The Wild Olympics Wilderness and Wild and Scenic Rivers Act was set to receive a hearing and be open to amendments on Wednesday, but the bill was pulled from the agenda.
The Full Committee Markup for the Natural Resources Committee was scheduled to hear a number of bills related to preservation of lands throughout the US, including the bill with local impacts.
The over 3 hour meeting featured contention for each bill that was eventually introduced.
Ranking Member Representative Rob Bishop spoke out at the start of the meeting regarding the slate of bills, setting a tone that continued through the meeting.
The agenda featured bills that would have protected or preserved areas throughout the US, with a back-and-forth discussion about the needs of providing additional rules for the regions.
First introduced in 2012 as the Wild Olympics Wilderness and Wild and Scenic Rivers Act of 2012, the proposed legislation has gone under a number of iterations to mixed local community reaction.
The legislation was reintroduced in 2014, 2015, and 2017, the current reiteration continues the goals first set out by Sen. Murray and Representative Norm Dicks.
Since the original measure, the Wild Olympics Wilderness & Wild and Scenic Rivers Act has been adjusted in several ways.
Currently, the bill would designate approximately 126,554 acres in the Olympic National Forest as wilderness and designate some rivers in the forest and Olympic National Park as wild and scenic.
The sponsors of the bill say that this designation would provide “myriad benefits to local community and beyond,” giving the area a “competitive edge” over other regions to attract tourism as well as companies and workers looking to be closer to the wilderness.
The bill states that the land designated as wilderness protects “ecological, geological, or other forms of scientific, scenic, or historical value”.
The designations are said to continue to provide access to some non-recreational activities, no roads would be closed, no public land would be subject to the designations, and that it would not create a major impact on the current regional logging industry as 99% of the forests cannot be commercially harvested already under federal law.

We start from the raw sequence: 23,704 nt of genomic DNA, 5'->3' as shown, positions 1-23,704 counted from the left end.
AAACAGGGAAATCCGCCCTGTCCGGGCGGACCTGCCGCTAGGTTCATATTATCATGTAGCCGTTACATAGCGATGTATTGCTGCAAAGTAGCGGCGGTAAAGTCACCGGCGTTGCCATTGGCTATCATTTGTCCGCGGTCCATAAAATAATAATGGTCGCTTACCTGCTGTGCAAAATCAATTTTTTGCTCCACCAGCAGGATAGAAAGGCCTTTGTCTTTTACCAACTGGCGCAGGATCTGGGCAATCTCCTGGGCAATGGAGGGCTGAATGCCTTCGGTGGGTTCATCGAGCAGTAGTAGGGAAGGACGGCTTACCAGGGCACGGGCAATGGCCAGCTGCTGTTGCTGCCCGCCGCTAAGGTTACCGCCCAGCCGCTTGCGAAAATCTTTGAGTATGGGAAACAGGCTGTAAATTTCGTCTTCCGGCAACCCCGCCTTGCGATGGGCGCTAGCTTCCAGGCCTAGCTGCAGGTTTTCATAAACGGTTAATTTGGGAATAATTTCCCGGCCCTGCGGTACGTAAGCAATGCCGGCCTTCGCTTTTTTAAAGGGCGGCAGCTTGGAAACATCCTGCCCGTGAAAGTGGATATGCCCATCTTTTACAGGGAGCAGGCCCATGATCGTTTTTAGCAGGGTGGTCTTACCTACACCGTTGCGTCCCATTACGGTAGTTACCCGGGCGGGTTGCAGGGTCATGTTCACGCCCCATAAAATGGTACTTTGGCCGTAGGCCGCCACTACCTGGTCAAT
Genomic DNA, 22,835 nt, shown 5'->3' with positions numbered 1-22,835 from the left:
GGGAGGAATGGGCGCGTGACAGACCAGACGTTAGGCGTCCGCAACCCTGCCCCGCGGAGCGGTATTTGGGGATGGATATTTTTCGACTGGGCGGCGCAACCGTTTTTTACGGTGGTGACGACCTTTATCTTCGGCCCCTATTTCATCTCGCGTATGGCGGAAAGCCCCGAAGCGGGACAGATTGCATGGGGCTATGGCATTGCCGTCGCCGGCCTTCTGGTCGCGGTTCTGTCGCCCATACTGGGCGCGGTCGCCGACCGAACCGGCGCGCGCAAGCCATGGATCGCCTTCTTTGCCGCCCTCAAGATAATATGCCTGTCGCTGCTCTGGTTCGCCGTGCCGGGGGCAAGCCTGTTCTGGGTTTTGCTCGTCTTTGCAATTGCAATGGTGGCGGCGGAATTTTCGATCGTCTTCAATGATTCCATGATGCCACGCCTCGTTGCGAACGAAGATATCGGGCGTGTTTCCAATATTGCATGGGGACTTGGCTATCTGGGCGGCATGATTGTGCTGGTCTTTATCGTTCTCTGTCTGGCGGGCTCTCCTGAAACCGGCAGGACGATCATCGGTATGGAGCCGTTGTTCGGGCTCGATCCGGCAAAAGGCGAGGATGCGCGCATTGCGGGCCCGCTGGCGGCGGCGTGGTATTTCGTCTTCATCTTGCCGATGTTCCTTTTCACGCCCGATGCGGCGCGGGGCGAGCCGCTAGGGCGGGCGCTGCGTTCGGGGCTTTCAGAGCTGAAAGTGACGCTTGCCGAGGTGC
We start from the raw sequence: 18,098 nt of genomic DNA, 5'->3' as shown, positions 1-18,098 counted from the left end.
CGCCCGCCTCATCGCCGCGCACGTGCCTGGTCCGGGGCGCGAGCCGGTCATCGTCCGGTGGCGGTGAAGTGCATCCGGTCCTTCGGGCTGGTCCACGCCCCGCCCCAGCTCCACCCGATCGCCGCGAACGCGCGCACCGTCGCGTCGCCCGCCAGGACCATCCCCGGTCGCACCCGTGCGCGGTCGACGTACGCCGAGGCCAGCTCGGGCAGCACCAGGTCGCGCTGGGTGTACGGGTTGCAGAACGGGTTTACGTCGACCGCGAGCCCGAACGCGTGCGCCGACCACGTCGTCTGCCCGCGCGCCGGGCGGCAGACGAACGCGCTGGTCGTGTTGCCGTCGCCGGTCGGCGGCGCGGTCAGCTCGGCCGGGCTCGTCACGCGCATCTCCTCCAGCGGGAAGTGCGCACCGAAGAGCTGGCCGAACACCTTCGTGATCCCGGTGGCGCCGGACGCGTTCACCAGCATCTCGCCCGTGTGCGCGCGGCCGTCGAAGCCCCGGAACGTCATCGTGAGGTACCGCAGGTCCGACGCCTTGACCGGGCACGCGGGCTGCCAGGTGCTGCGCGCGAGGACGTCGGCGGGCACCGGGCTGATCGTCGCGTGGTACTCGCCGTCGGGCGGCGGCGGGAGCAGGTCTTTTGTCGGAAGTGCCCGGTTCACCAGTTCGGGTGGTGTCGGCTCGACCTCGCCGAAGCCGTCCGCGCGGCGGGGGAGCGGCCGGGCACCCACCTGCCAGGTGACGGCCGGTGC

In the release they say that the act is designed through “extensive community input to protect ancient forests, clean water and salmon streams as well as enhance outdoor recreation”.
The Wild Olympics Coalition also released today over 100 new endorsements for the changes to bring the total endorsements regionally to more than 800.
This includes 24th Legislative District Representatives Steve Tharinger and Mike Chapman, the Quinault Indian Nation, Aberdeen Mayor Erik Larson, Hoquiam Mayor Jasmine Dickhoff, Ocean Shores Mayor Crystal Dingler, Elma Mayor Jim Sorensen, multiple local city councilmembers, and various local businesses and groups.
The Grays Harbor County Commissioners, Aberdeen City Council, and Cosmopolis City Council have all voted in opposition to the legislation since it was originally introduced.
Bill sponsors have said that the legislation would set aside the first new wilderness on Olympic National Forest in nearly three decades and the first-ever protected wild and scenic rivers on the Olympic Peninsula.
The Wild Olympics bill is said to be included in a future meeting and will be open for discussion within the committee.